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We have a duty to create an immigration policy that matches our national requirements

SOMEWHERE or other in the protracted Anglo-Irish negotiations of the past 20 years, which might have been conducted in Albanian for all I understood of them at the time, was a government concession given to the DUP.

It was the guarantee of -- in unionist terms -- Ulster's Britishness. This provided an assurance that the entire island of Ireland would not be a separate travel entity to and from the island of Britain, as had earlier been proposed within the EU. Travellers between the North and Britain would not in future have to show travel documentation.

The Department of Foreign Affairs (DFA) accepted this concession to the DUP.

Well, that's what happens when policy is dedicated to conciliating terrorists instead of identifying and pursuing long-term national interests. Dublin was so anxious to get the Shinners in government in the North that it took its eyes off the larger game: the future of the island of Ireland, with regard to the greater demographic forces at loose in Europe, and most particularly, in Britain.

The DFA's multiple concession-making also involved removing all trace of the Border between the North and the Republic. Movement within Ireland is open and unchecked to keep the Shinners happy, but to keep the Orangies happy, movement between Britain and the North is also open and unchecked. In other words, the dam walls between demographic changes in Britain and the furthermost reaches of the Republic of Ireland have been removed. The polders of Kerry are ultimately as vulnerable to major population change as the ports of Kent. The only difference is time.

Now, this might not be a problem if Britain were governed by a capable and far-seeing administrative class. It is not. Indeed, there is every sign that the British government, and the civil service which answers to it, is ripe for being sectioned under some Mental Health Act to be taken to some secure place of confinement, and detained there permanently. For any index of governmental performance gives the same reading of certifiable lunacy. Most of these -- the defence policy, for example -- affect us only tangentially, but the British immigration policy today is ipso facto our immigration policy tomorrow. The bulkheads are down, the future of those in the stern is decided by others in the prow.

The nub is this. The immigration figures from Britain are even more terrifying than the already stupefying ones for Ireland. Almost a quarter of all babies born in Britain last year were to foreign-born mothers. But that doesn't even begin to tell half the truth.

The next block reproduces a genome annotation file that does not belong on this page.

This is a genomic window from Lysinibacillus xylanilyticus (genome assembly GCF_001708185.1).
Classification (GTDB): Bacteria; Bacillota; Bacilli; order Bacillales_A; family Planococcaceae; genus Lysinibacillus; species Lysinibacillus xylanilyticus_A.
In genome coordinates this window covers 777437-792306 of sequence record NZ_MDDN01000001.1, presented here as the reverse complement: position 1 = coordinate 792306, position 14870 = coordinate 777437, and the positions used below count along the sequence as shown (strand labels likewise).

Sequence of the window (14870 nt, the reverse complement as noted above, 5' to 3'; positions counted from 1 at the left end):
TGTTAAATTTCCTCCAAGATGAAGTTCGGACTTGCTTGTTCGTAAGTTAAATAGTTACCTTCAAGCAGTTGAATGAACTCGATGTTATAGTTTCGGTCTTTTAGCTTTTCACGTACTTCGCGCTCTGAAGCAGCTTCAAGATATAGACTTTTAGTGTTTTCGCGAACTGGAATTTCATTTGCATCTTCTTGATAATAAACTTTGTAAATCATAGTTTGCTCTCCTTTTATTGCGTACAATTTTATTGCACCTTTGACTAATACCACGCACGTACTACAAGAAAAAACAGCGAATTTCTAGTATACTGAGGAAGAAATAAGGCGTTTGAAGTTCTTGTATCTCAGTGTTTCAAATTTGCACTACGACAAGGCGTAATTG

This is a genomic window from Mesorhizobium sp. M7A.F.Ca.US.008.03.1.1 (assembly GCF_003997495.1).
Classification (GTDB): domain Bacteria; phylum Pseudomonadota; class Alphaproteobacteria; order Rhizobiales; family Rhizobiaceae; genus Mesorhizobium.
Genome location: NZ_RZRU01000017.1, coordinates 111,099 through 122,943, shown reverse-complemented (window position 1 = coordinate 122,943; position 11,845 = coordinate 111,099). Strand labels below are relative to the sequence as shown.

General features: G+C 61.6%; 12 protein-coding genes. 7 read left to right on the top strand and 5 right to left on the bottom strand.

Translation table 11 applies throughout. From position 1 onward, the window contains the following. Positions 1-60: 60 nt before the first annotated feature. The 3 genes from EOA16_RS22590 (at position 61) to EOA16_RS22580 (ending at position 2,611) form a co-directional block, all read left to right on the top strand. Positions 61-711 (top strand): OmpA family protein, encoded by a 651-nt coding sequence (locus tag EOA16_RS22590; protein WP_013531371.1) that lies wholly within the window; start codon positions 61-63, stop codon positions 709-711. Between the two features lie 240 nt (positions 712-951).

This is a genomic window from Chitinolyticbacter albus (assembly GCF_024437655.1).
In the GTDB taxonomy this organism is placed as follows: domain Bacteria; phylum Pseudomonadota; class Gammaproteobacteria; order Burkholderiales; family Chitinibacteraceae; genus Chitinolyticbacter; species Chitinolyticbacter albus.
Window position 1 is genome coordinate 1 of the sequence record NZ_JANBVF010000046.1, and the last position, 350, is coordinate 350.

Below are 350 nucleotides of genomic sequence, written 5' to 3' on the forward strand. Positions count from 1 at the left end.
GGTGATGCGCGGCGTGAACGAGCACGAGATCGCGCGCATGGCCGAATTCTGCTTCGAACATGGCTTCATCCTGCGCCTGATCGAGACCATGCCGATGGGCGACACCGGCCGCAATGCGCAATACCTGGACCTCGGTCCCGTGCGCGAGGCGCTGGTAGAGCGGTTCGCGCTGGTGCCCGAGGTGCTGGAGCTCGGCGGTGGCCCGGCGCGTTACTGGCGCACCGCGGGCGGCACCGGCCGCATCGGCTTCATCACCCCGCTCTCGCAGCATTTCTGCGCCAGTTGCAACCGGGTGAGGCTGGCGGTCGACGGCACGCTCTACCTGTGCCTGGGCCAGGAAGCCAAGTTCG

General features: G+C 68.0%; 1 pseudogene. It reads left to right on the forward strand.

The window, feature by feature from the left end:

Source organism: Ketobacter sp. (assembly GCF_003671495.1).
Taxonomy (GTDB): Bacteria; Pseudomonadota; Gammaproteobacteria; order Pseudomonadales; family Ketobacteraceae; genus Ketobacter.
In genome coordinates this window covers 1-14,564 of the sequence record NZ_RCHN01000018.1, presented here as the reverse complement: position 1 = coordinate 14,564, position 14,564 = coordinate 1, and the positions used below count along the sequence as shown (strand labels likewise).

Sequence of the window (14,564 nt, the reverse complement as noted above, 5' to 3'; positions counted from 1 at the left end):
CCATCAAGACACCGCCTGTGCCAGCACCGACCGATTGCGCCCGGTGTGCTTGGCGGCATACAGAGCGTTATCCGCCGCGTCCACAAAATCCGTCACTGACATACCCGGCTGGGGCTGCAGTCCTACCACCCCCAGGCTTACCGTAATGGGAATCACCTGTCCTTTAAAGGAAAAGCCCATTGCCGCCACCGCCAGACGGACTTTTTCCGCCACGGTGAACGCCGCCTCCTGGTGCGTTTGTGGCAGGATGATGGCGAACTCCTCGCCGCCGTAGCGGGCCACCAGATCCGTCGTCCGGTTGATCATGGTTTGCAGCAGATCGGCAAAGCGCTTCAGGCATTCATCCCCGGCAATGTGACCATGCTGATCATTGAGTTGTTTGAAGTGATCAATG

Foreigners in Britain are not equally spread. They concentrate in urban areas, where the proportions of foreign to native are often either parity, or in the majority. How does one inculcate a sense of Englishness amongst schoolchildren in entire cities where the majority of their mothers are foreign?

But even that is to presume that all native-born mothers are culturally English (the immigration crisis being more acute in England than in Scotland or Wales). And this is simply not so. Many young English-born mothers have been raised in alien cantonments, in which they might well speak a regional English (or a Caribbean/Asian patois thereof), but they are as much part of England as one of Somerset Maugham's tea-planters was culturally Malay.

Moreover, for the first time in decades, a straightforward increase in fertility, rather than immigration, was a prime mover in the overall growth of population in Britain, by some 408,000 people. But this was not of British people. Nearly 60pc of the increase was due to the fecundity of foreign-born mothers. More births in Britain does not necessarily mean more Britons. Britain doesn't need immigration to have lots of foreigners any more, because now it's growing them at home.

Just about every single statistic in the British birth survey should be ringing action stations in the British media, but instead there is merely the white flag of mute surrender to post-Powellite political correctness, no matter the issue. For example, the population of Britain rose by two million in seven years, to reach 61.4 million.

That is more than one fifth the population of the US, but in just one-fortieth of the land mass. And there's almost nothing to stop any part of that multinational, culturally-inchoate mass moving to Ireland.

IT is an indisputable fact that immigration is good for a society. Ireland is far better off as an immigrant-receiver than as a people-supplier.

But we have a duty both to ourselves and to future generations to create an immigration policy that matches our national requirements. Even the compromise of being in the EU does not, of itself, make us vulnerable to the manifold failings of the only state with which we share a land border, the UK.

With enough political will, we could have created a land border at Newry or, preferably, an insular one at Larne.

Instead, our weak and abject compromises with the two irreconcilable tribal extremes of the North have meant that we have effectively removed almost all barriers between Birr and Birmingham, Ballina and Kandahar. All that is needed now is time.

Geologically, it made the Rockies -- demographically, it can unmake Ireland.

kmyers@independent.ie